Now, it makes no sense to build an LF system that outruns your HF system; the whole thing's just going to sound thick when pressed. So some guys have resorted to using multiple tweeters to grab more headroom but, with domes, that can easily result in comb filtering in the top octave, an unpleasantly spooky effect.
Our best solution so far is Oskar Heil's clever invention, the Air Motion Transformer. A large diaphragm is compressed by folding it, pleating it like window drapes, so a large working area is squeezed down to speak thru a small aperture, killing two birds with one stone. Large working area, small emissive area. Three birds, actually, since the conductive trace is spread out over the large area that pumps air like a bellows, handily whipping the thermal issue at the same time.
The rub is that AMTs are difficult to fabricate properly, read: expensive. The cheap ones really suck. They're easily as annoying as cheap domes. So please don't be dissuaded if you hear a crappy AMT.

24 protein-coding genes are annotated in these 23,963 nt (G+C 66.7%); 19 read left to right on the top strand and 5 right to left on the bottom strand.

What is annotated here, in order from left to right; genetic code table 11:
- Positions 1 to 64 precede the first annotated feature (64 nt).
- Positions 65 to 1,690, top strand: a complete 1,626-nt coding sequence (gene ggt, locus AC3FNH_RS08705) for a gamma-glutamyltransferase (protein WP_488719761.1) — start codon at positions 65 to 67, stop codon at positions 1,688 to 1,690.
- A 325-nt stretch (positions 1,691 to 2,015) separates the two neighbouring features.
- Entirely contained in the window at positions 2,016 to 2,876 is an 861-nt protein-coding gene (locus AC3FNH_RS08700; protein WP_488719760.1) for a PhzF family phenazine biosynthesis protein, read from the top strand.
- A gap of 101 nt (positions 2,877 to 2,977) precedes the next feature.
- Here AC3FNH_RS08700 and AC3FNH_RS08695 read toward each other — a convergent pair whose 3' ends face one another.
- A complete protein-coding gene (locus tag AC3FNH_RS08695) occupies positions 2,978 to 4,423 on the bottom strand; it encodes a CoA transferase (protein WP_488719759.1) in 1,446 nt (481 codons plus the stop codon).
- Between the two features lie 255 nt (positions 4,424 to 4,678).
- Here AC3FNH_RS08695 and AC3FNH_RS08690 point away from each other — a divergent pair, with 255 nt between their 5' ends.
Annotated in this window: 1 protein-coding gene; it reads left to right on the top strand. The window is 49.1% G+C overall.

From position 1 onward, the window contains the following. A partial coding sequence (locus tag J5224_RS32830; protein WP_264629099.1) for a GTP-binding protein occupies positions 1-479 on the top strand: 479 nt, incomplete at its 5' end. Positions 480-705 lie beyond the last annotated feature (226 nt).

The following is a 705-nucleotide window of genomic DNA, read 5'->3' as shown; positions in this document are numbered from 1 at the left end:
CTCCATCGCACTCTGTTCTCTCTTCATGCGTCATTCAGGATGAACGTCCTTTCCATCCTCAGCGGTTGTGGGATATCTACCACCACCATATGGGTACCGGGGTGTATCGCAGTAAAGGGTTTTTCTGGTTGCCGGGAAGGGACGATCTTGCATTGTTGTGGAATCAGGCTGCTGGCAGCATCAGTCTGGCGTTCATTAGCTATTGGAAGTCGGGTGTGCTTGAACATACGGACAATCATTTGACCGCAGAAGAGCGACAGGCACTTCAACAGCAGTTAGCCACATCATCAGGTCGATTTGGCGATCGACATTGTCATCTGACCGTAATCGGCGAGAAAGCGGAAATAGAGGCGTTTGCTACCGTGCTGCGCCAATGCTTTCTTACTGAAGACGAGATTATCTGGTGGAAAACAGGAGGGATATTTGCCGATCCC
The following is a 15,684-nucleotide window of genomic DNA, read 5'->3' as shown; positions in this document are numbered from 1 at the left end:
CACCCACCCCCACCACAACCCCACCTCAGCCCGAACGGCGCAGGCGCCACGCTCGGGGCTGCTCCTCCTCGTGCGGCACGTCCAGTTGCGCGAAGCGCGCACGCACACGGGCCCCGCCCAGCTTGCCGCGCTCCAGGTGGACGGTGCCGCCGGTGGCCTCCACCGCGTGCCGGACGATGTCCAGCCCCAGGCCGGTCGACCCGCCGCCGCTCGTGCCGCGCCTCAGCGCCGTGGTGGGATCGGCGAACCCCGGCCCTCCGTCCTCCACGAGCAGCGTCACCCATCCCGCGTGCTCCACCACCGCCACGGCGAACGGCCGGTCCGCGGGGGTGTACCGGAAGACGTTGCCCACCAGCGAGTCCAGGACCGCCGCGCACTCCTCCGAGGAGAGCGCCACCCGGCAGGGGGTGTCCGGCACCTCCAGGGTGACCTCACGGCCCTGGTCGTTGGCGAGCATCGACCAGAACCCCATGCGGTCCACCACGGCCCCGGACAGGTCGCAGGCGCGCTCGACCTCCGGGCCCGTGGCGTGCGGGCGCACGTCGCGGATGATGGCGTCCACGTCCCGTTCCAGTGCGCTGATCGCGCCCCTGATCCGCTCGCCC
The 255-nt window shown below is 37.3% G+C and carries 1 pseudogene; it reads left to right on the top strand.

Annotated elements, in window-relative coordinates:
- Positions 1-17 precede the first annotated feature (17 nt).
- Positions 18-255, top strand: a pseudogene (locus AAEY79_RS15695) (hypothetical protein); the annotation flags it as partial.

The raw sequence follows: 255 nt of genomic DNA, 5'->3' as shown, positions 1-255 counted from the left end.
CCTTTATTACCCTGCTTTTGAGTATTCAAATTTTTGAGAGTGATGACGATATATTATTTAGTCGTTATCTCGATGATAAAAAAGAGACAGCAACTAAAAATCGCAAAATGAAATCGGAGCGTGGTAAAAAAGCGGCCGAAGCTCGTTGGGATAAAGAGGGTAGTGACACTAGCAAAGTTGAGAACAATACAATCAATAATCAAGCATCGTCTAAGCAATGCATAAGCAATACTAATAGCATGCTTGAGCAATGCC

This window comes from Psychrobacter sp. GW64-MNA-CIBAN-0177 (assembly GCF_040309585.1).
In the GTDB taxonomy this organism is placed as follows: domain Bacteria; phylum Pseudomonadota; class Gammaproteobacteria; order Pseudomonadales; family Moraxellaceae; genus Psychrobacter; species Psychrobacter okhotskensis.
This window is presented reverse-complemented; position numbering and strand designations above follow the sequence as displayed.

The top performers are pricey but worth it. We've found that Mundorfs can sail right on up to the human amplitude limit with superior linearity and with ease and grace. Beautiful detail and naturalness. Plus they can handle bandwidth. In our new Nightingale we hit the limit in our 24'x32'x10' starting at 1.5KHz with a medium sized Mundorf. Just for giggles, here are two pics of 40" AMT arrays that worked down to one kilocycle at 10dB above the limit in a very large room. On that build we ended up limiting the whole system by 13dB to prevent the owner's grandchildren from hurting themselves ;-) At normal listening levels the drivers were barely working at all so the dynamics sounded....ummm.....realistic.